Singapore’s Ministry of Education has just rolled out the latest Masterplan for IT in Education (aka mp3). In it, the focus of the learning of our pupils will begin to shift to these two areas. Self-directed and collaborative learning. These strategies will be implemented in 5 key strands.
- ICT in Curriculum, Pedagogy and Assessment
- Cyber Wellness
- Professional Development
- Research & Development
- ICT infrastructure
At first glance, the end goal of the masterplan looks very exciting. Pupils will be develop skills to be self-directed and collaborative learners. They will develop skills that will enable them to survive in a fast-paced, high-tech world. It will empower them with the ability to learn on their own without the need to be spoon-fed information.
However, though the destination looks exciting, the journey seems arduous. In my opinion, the challenges of self-directed and collaborative learning is two-folds.
We talk about self-directed and collaborative learning and look at the role of ICT. Honestly, the infrastructure is more or less ready. We have high speed broadband, fast computers, numerous Web 2.0 resources all free to use that allows for self-directed and collaborative learning. So what’s stopping our pupils from becoming full fledged self-directed and collaborative learners?
I feel one reason is that our teachers are simply not ready. We, teachers, are still making that transition from our world into the digital world. Many of us frown against the use of ICT in the class citing various reasons about why ICT is a bane rather than a boon.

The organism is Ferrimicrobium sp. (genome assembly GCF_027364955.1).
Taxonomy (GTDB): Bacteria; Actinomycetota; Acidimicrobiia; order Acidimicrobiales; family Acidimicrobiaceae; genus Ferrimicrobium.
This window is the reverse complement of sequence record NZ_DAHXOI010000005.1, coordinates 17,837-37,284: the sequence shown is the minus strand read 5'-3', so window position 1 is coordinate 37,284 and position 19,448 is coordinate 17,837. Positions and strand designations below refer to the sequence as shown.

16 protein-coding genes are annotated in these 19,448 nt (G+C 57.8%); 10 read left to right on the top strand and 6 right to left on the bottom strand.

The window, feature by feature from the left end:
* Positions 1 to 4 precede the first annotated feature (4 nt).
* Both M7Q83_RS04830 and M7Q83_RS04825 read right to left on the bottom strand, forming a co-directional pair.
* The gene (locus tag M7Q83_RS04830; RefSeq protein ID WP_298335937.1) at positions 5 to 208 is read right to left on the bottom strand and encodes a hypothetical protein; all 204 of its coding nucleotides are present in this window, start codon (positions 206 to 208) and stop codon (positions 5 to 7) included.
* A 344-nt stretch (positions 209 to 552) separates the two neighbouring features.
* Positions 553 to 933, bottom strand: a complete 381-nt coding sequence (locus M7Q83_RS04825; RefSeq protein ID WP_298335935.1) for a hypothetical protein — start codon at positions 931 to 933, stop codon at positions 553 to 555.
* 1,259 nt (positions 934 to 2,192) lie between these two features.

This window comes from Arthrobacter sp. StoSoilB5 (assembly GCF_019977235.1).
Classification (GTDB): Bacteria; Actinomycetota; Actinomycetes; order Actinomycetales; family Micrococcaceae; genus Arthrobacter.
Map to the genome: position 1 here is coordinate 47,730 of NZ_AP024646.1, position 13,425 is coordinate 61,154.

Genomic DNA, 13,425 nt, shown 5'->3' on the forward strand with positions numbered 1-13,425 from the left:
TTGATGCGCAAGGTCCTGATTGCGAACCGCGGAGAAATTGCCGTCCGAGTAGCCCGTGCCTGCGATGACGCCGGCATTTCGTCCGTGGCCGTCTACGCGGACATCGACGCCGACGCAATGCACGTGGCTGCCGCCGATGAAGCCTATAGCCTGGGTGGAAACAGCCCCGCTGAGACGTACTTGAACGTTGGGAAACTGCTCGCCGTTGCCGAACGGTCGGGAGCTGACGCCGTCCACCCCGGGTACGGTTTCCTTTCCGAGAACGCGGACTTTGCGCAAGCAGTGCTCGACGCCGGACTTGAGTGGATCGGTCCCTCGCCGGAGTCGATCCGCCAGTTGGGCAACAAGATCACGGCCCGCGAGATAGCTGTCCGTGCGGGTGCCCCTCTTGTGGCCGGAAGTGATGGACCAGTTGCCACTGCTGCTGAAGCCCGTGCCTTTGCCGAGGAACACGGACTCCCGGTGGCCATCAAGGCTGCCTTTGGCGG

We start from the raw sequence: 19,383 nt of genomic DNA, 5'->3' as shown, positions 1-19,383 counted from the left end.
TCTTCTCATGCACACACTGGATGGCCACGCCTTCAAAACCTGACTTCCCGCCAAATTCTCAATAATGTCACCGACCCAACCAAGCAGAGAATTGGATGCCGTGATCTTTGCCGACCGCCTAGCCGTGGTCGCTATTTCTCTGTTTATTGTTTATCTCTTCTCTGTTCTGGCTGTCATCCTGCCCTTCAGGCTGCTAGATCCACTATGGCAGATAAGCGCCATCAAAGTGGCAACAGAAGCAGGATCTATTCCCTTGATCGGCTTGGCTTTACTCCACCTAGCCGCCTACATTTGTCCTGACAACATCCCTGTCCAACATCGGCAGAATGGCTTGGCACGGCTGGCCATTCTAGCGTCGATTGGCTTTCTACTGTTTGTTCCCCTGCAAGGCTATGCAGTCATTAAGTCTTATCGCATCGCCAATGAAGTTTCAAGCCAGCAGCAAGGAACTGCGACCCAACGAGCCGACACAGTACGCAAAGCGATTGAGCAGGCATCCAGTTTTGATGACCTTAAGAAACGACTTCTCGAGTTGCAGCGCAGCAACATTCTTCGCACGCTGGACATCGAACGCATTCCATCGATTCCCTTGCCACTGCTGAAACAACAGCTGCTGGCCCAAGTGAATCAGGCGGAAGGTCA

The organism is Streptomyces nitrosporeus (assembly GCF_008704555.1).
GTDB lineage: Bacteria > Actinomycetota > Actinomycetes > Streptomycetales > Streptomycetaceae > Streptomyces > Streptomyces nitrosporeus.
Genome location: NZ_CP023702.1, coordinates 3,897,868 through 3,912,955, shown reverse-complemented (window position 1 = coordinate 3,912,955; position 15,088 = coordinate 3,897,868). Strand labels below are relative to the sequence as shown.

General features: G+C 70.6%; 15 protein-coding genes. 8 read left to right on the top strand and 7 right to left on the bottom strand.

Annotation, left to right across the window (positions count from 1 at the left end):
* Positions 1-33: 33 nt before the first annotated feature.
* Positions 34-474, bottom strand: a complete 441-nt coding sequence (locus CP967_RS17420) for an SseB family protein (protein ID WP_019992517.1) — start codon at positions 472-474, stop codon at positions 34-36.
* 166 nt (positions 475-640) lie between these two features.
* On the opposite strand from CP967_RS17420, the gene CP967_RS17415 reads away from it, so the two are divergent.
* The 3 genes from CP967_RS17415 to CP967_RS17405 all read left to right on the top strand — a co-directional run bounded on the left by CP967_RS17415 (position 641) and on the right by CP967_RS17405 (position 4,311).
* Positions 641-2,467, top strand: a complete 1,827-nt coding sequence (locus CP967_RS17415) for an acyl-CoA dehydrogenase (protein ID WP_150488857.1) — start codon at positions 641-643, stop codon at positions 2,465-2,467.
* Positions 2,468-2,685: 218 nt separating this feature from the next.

How ready are we to let our pupils go and learn on their own? Are we ready to take a back seat in the classroom and be just mere facilitators? Do we know how to facilitate a self-directed or collaborative learning environment? Are we confident that our pupils will benefit more from each other rather than from us?
The next question, are our pupils ready to face a brave new world of learning? Do they have the skills necessary to do their own learning? Are they able to collaborate effectively? Do they have the social skills needed to collaborate with their peers without hurting each others feelings? Especially when it comes to collaborating with people from other countries, do they have the language to interact meaningfully with them?
Are these questions valid? Are our pupils more than ready for self-directed and collaborative learning? Are schools and teachers the only thing holding them back from fully using ICT to learn, discover and create a world of their own?